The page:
What To Do When You Want to Quit

I’m reminded of something every time someone tells me they want to quit something that’s been difficult for them.

See, I share a birthday with Winston Churchill  No, smartass. Not the year, the day.

I was reminded of the most famous British Prime Minister as I was listening to a long-time acquaintance telling me that he had decided to give up. 

After four tough years of trying to build his business, he was going to lock the door and go home.

The pandemic had ruined him. There’s too much competition. The economy was in the tank.

It was never going to get better.

Churchill Said It Best

As I listened, I couldn’t help but think about that man, Winston Churchill.

On October 29, 1941, Churchill visited Harrow School to speak to the students. At that event, he delivered one of his most-quoted speeches.

He said, “… never give in, never give in, never, never, never, never-in nothing, great or small, large or petty. Never give in, except to convictions of honour and good sense. Never yield to force; never yield to the apparently overwhelming might of the enemy.”

As my friend continued telling me all his reasons for quitting I realized he wasn’t talking to me at all.

He was talking to himself.

I was merely a sounding board off which he could bounce his decisions in order to validate their correctness to himself.

He was using his time with me to convince himself of the wisdom of his choice. I had a different perspective for him, something I encourage everyone to consider when you want to quit.

Life is a Battlefield

When Winston Churchill uttered those words his country was at war and his enemy was a powerful force determined to conquer his country.

When you’re at war, you may well feel that giving up is never an option.

But what about us in our own lives? Many people are feeling ground down right now and have had moments where we wanted to quit, even though most of us are not facing a conquering army.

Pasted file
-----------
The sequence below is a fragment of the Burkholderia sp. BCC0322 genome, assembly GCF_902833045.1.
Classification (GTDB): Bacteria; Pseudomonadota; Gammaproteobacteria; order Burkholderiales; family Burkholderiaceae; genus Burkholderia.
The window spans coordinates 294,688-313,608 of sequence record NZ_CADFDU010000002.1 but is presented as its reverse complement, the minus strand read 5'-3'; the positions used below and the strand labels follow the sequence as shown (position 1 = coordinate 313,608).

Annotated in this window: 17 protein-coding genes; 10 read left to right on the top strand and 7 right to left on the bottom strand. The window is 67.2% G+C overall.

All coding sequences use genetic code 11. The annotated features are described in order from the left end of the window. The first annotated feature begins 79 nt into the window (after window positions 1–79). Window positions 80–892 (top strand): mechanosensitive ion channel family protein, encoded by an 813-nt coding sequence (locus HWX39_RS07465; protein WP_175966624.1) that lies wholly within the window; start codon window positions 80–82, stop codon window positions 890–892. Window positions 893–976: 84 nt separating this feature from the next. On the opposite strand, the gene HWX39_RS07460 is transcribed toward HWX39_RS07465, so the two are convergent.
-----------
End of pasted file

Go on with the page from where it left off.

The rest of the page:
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Don’t Give Up

Barring Churchill’s exception for “convictions of honour and good sense,” little good comes from quitting. When we give up, we’re not really removing ourselves from an untenable situation. We’re simply exchanging immediate pain and discomfort for a future filled with unanswered questions.

When we give up we will never know:

  • How close we may have been to succeeding;
  • That we may have been only one day from success;
  • That we may have been one meeting away for the biggest business deal of our lives;
  • That we may have been two weeks away from the promotion we have wanted for so long;
  • That we were one final attempt away from quitting smoking; or,
  • That we were two days from discovering a fitness pursuit that could change our health forever.

When we give up, we give up a lot. Probably far more than we realize.

While we make the pain go away, and make our lives a little easier, but only in the short term.

So I begged my friend not to give up, not to let his dream die, but to live with the conviction that success is not a question mark, it is a timeline.

Till We Read Again.

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